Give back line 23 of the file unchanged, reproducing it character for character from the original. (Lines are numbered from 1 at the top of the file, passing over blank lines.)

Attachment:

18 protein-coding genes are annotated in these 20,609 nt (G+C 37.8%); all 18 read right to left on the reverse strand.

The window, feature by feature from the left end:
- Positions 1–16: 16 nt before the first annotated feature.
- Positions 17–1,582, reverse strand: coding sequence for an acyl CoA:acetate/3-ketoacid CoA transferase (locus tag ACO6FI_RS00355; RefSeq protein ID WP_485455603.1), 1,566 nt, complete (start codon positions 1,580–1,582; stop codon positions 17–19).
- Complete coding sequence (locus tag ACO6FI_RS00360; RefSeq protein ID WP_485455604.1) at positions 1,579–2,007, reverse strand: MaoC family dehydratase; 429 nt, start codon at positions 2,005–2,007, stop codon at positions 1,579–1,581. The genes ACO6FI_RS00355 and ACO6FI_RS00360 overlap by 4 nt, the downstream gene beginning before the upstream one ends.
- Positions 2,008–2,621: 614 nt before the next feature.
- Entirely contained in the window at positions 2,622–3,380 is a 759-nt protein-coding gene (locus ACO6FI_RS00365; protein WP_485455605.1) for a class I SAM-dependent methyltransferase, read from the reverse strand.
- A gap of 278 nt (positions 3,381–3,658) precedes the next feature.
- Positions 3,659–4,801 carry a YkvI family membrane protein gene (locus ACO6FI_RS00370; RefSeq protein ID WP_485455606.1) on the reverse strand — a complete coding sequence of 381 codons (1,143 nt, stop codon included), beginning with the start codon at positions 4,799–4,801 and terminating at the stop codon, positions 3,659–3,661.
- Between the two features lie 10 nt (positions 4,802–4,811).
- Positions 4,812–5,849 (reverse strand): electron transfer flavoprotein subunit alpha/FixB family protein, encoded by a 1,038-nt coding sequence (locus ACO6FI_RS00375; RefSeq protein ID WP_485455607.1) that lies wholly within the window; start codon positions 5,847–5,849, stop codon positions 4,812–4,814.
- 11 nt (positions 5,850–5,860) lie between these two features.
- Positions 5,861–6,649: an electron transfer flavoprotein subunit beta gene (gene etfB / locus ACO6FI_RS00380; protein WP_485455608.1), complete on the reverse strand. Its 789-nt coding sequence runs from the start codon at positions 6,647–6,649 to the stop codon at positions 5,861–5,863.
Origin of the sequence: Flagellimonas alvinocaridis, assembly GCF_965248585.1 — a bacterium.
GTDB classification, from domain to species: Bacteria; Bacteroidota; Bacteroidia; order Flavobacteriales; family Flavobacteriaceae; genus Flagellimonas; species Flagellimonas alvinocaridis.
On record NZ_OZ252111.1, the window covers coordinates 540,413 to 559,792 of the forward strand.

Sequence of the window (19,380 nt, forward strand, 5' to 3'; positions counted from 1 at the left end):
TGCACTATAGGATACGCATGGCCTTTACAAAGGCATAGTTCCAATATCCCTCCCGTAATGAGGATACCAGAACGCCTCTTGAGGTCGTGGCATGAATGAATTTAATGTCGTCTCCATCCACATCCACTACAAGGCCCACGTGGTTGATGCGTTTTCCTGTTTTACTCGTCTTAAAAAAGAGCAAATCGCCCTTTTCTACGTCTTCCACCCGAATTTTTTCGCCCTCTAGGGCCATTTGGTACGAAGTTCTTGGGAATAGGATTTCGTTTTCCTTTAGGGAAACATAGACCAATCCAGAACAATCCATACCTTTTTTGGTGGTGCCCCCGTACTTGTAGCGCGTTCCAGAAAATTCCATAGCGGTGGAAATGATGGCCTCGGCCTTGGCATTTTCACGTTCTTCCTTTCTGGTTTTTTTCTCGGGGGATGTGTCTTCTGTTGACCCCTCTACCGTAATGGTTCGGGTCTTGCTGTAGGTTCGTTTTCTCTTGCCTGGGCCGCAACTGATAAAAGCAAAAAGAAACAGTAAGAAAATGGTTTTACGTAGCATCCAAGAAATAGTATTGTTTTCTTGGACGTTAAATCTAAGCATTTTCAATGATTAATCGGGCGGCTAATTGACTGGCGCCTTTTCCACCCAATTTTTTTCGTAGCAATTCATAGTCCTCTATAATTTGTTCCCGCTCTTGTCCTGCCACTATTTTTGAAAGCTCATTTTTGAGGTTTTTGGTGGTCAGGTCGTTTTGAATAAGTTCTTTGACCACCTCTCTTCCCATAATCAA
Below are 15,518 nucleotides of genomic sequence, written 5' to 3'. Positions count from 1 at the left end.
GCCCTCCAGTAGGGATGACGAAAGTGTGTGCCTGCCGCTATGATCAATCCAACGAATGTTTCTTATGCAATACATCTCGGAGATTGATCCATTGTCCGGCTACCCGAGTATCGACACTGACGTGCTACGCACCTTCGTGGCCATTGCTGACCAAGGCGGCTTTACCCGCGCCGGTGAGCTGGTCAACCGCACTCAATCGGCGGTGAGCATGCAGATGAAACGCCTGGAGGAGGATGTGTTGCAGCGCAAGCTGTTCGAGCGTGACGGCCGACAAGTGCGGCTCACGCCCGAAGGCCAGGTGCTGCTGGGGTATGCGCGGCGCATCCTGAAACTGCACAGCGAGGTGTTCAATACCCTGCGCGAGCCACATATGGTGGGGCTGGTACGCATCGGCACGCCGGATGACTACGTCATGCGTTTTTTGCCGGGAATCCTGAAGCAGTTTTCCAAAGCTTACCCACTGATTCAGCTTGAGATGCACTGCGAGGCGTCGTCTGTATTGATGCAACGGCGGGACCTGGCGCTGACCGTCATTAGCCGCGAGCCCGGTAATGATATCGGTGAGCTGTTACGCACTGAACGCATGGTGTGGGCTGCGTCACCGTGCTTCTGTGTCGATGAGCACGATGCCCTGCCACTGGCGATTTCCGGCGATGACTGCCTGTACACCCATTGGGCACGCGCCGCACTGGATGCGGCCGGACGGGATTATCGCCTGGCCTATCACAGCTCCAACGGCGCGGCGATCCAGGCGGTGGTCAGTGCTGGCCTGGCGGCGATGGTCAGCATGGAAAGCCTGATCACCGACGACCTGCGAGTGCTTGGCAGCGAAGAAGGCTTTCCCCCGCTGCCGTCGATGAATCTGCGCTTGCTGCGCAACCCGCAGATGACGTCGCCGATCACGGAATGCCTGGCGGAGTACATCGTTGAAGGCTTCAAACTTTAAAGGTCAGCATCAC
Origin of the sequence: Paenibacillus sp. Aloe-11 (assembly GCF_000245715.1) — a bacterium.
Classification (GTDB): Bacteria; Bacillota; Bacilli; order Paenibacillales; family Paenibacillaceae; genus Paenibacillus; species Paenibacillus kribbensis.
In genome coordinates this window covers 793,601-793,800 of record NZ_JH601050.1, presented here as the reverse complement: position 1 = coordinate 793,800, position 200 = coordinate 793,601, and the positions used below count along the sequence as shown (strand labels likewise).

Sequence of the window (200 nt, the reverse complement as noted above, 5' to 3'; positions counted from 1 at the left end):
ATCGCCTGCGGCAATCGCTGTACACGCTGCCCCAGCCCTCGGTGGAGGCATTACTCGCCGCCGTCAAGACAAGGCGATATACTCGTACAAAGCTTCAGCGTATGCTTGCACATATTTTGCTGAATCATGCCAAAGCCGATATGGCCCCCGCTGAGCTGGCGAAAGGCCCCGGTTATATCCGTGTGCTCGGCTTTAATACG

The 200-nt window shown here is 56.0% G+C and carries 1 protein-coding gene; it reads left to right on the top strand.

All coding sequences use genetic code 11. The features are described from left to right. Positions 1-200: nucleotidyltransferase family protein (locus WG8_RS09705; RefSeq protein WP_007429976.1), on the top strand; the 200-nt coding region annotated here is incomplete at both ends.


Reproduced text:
In genome coordinates this window covers 793,601-793,800 of record NZ_JH601050.1, presented here as the reverse complement: position 1 = coordinate 793,800, position 200 = coordinate 793,601, and the positions used below count along the sequence as shown (strand labels likewise).